HUNTSVILLE, Ala. — According to the CDC, layered prevention strategies — like staying up to date on vaccines and wearing masks — can help prevent severe illness and reduce the potential for strain on the healthcare system.
But when it comes to masking? Are we supposed to be doing it right now? Are we not? Well, it all depends...If you're critically ill, have comorbidities or are elderly, it's probably best that you continue masking up.
Now recently the CDC changed its guidelines, from recommending masking for all, to now — recommending that over 70% of Americans can go without masks... but it's not that simple. Those Americans can go without masks, sure, but all based on the CDC's new COVID-19 community levels.
This new tool helps communities decide what prevention steps to take based on the latest data.
Levels can be low, medium, or high and are determined by looking at hospital beds being used, hospital admissions and the total number of new COVID-19 cases in an area.
If the risk level in your community is low, the CDC recommends that you stay up to date with COVID-19 vaccines and get tested if you have symptoms.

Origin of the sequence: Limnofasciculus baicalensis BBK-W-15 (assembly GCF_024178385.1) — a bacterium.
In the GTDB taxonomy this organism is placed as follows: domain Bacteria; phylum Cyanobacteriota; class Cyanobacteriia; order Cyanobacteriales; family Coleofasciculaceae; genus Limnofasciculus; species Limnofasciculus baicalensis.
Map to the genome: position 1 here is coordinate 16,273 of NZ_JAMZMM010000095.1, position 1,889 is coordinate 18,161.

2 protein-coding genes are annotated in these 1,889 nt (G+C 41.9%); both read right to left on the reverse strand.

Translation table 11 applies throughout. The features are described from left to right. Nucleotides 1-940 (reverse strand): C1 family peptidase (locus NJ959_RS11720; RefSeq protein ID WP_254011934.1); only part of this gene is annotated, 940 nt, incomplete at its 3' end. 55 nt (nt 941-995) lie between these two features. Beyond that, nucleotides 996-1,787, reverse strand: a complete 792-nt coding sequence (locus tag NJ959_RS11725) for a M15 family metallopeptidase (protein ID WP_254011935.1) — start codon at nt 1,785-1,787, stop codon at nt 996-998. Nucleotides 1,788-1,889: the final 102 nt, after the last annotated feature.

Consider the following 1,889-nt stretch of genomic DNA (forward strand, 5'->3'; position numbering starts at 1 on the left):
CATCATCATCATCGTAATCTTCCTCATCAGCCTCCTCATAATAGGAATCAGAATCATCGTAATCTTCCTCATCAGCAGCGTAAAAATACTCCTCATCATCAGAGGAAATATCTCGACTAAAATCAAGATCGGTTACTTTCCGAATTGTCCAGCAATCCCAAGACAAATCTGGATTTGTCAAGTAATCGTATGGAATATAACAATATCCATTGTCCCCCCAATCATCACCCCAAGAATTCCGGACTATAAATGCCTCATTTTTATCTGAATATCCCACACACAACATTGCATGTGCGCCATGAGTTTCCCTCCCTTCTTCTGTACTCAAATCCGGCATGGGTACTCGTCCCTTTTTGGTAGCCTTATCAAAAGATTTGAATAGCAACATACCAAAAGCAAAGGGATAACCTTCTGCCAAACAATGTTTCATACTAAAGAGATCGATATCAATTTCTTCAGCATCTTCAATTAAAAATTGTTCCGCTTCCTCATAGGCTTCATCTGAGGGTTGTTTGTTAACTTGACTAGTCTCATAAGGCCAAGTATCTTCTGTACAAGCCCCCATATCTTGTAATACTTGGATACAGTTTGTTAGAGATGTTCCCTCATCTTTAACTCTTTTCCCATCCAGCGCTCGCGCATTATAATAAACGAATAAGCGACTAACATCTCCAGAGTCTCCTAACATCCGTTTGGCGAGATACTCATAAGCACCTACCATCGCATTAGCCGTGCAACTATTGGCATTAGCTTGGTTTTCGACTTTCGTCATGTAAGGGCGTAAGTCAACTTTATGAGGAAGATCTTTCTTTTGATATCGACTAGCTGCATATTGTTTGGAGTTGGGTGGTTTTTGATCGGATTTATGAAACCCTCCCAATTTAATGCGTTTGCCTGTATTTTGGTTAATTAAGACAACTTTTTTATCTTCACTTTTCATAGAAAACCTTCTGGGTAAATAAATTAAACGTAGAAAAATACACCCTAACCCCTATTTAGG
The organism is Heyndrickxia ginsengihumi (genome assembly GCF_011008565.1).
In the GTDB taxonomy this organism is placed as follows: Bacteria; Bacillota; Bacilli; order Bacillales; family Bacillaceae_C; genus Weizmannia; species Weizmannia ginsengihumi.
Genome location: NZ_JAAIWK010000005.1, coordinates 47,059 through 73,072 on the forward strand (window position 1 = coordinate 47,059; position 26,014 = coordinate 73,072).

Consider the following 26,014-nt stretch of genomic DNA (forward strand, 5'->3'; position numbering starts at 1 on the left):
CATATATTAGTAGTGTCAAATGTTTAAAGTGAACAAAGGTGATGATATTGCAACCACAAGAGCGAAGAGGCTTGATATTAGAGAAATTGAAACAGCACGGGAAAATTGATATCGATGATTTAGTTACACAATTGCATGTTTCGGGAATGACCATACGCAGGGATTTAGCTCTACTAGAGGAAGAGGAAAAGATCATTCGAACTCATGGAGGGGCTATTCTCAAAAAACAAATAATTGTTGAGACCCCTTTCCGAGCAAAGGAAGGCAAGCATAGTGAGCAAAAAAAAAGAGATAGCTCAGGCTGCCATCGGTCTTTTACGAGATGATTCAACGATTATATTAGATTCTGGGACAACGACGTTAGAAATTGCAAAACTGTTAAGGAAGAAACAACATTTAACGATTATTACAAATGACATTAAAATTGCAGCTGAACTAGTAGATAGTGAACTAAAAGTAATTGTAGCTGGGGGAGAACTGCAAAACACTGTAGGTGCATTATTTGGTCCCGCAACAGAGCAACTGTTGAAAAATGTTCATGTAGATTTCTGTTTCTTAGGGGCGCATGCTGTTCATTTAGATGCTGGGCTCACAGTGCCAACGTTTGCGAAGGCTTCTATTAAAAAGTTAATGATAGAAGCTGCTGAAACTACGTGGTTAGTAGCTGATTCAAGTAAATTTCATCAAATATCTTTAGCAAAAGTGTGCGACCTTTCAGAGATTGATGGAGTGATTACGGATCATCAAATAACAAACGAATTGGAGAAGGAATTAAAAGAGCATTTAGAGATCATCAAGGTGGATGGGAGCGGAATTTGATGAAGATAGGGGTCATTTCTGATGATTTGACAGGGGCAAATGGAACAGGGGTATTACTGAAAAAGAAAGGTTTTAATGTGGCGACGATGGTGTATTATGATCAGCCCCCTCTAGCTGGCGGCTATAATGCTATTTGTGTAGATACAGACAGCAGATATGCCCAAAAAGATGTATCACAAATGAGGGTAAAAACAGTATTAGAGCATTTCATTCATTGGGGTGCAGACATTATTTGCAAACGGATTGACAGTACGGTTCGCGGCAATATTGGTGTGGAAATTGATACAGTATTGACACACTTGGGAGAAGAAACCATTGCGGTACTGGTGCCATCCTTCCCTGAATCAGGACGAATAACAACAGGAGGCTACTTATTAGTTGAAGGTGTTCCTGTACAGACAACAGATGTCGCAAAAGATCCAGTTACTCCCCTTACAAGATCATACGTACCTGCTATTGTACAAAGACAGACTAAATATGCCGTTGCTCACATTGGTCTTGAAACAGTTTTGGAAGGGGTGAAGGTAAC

If the risk level is medium and you're at high risk for severe illness, talk to your healthcare provider about whether you need to wear a mask and take other precautions. Also, you should stay up to date on vaccinations and testing.
If the COVID levels in your community are high, the CDC recommends that you wear a mask indoors in public, stay up to date with COVID-19 vaccines, get tested if you have symptoms and take any additional precautions that may be needed for people at high risk for severe illness.
The CDC also makes it easy to check on the COVID status in your community, for more information on how you can check in and see the COVID levels where you live, click here.